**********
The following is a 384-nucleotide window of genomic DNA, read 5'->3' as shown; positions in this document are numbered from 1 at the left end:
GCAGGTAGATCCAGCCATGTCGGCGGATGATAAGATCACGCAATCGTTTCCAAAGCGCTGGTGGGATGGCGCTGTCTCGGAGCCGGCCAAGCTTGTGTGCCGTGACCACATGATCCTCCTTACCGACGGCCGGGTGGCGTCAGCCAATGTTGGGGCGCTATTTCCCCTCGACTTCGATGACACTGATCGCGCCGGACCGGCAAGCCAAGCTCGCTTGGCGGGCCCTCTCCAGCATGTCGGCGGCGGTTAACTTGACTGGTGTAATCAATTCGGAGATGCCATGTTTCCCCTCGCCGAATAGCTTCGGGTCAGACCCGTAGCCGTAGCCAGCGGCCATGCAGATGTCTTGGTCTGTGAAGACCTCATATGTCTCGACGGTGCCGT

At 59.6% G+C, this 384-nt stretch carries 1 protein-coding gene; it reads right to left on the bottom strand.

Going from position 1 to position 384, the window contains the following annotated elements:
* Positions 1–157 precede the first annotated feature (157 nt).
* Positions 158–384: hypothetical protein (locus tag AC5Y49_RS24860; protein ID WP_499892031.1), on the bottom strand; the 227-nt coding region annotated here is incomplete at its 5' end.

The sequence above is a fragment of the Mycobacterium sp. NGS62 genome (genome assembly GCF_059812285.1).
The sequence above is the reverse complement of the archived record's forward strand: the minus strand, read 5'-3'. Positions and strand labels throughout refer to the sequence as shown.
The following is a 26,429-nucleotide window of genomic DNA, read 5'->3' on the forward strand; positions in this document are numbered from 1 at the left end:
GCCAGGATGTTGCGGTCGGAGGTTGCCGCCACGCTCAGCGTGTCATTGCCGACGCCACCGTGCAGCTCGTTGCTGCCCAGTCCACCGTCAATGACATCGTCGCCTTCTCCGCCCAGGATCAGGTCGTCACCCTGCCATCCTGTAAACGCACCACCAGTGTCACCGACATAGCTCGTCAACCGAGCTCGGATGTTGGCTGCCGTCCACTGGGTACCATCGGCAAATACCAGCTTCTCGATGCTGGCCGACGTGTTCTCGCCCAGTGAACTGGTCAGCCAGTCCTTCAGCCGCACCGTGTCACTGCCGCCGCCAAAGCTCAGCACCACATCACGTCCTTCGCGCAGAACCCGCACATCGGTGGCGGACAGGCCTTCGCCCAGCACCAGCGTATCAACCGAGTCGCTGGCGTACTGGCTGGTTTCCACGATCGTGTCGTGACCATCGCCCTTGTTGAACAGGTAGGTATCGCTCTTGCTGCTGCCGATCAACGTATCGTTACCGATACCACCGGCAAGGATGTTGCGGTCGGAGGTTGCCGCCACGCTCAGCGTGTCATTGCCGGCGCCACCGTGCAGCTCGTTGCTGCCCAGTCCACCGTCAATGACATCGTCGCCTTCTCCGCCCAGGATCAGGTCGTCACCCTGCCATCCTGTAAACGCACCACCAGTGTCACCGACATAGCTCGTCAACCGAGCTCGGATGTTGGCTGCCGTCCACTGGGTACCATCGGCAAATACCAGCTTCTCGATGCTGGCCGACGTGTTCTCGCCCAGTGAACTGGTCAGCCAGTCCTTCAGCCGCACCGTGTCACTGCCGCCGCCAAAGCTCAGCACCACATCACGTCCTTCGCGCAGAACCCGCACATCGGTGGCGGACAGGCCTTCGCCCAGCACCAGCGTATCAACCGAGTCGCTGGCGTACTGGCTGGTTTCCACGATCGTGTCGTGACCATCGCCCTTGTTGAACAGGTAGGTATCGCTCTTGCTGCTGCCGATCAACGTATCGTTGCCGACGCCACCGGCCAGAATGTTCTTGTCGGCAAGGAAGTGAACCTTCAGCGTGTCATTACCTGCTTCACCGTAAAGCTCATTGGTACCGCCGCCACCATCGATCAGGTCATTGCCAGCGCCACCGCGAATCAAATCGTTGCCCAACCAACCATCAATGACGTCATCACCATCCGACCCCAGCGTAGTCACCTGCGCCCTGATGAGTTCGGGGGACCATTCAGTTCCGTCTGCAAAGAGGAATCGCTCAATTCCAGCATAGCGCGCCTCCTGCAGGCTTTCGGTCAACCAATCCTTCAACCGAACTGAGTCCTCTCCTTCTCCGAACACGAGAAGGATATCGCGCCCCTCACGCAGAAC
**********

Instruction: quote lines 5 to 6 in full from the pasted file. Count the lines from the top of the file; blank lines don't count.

* Positions 1–157 precede the first annotated feature (157 nt).
* Positions 158–384: hypothetical protein (locus tag AC5Y49_RS24860; protein ID WP_499892031.1), on the bottom strand; the 227-nt coding region annotated here is incomplete at its 5' end.